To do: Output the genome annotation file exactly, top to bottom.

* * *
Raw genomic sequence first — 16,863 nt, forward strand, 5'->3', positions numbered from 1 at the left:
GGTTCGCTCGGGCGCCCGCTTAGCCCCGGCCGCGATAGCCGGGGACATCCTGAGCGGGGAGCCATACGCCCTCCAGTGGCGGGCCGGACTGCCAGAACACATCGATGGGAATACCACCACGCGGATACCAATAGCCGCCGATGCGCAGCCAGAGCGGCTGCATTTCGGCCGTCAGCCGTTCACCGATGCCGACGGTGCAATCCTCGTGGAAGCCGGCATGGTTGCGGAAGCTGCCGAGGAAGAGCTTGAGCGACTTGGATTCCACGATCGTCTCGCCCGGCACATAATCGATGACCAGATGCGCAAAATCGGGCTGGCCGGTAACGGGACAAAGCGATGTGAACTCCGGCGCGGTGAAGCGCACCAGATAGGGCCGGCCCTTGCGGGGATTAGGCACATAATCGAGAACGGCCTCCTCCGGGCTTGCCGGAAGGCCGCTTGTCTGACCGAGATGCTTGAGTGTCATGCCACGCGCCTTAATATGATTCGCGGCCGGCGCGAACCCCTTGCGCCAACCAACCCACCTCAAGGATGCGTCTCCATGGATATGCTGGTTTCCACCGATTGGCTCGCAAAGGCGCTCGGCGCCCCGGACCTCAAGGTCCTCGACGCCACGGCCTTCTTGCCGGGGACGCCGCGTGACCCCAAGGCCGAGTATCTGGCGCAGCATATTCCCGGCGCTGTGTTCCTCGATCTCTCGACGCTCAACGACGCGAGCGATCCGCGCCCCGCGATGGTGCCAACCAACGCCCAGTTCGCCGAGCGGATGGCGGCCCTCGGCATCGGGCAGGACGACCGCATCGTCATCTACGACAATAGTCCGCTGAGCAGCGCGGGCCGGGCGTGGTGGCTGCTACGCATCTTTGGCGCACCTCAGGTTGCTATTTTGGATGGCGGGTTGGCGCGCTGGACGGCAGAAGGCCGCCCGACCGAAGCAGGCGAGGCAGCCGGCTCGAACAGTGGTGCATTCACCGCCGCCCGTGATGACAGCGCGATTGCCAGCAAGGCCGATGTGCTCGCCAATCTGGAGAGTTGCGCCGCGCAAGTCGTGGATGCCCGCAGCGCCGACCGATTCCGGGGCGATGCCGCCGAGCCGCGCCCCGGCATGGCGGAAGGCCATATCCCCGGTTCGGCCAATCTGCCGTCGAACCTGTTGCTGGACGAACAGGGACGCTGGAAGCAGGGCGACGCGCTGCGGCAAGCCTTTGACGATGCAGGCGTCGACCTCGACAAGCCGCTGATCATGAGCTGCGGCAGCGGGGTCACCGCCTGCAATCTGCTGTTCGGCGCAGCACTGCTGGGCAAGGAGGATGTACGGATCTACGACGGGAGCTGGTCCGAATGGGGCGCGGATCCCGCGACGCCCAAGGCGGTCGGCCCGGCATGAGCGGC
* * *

Raw genomic sequence first — 16,863 nt, forward strand, 5'->3', positions numbered from 1 at the left:
GGTTCGCTCGGGCGCCCGCTTAGCCCCGGCCGCGATAGCCGGGGACATCCTGAGCGGGGAGCCATACGCCCTCCAGTGGCGGGCCGGACTGCCAGAACACATCGATGGGAATACCACCACGCGGATACCAATAGCCGCCGATGCGCAGCCAGAGCGGCTGCATTTCGGCCGTCAGCCGTTCACCGATGCCGACGGTGCAATCCTCGTGGAAGCCGGCATGGTTGCGGAAGCTGCCGAGGAAGAGCTTGAGCGACTTGGATTCCACGATCGTCTCGCCCGGCACATAATCGATGACCAGATGCGCAAAATCGGGCTGGCCGGTAACGGGACAAAGCGATGTGAACTCCGGCGCGGTGAAGCGCACCAGATAGGGCCGGCCCTTGCGGGGATTAGGCACATAATCGAGAACGGCCTCCTCCGGGCTTGCCGGAAGGCCGCTTGTCTGACCGAGATGCTTGAGTGTCATGCCACGCGCCTTAATATGATTCGCGGCCGGCGCGAACCCCTTGCGCCAACCAACCCACCTCAAGGATGCGTCTCCATGGATATGCTGGTTTCCACCGATTGGCTCGCAAAGGCGCTCGGCGCCCCGGACCTCAAGGTCCTCGACGCCACGGCCTTCTTGCCGGGGACGCCGCGTGACCCCAAGGCCGAGTATCTGGCGCAGCATATTCCCGGCGCTGTGTTCCTCGATCTCTCGACGCTCAACGACGCGAGCGATCCGCGCCCCGCGATGGTGCCAACCAACGCCCAGTTCGCCGAGCGGATGGCGGCCCTCGGCATCGGGCAGGACGACCGCATCGTCATCTACGACAATAGTCCGCTGAGCAGCGCGGGCCGGGCGTGGTGGCTGCTACGCATCTTTGGCGCACCTCAGGTTGCTATTTTGGATGGCGGGTTGGCGCGCTGGACGGCAGAAGGCCGCCCGACCGAAGCAGGCGAGGCAGCCGGCTCGAACAGTGGTGCATTCACCGCCGCCCGTGATGACAGCGCGATTGCCAGCAAGGCCGATGTGCTCGCCAATCTGGAGAGTTGCGCCGCGCAAGTCGTGGATGCCCGCAGCGCCGACCGATTCCGGGGCGATGCCGCCGAGCCGCGCCCCGGCATGGCGGAAGGCCATATCCCCGGTTCGGCCAATCTGCCGTCGAACCTGTTGCTGGACGAACAGGGACGCTGGAAGCAGGGCGACGCGCTGCGGCAAGCCTTTGACGATGCAGGCGTCGACCTCGACAAGCCGCTGATCATGAGCTGCGGCAGCGGGGTCACCGCCTGCAATCTGCTGTTCGGCGCAGCACTGCTGGGCAAGGAGGATGTACGGATCTACGACGGGAGCTGGTCCGAATGGGGCGCGGATCCCGCGACGCCCAAGGCGGTCGGCCCGGCATGAGCGGC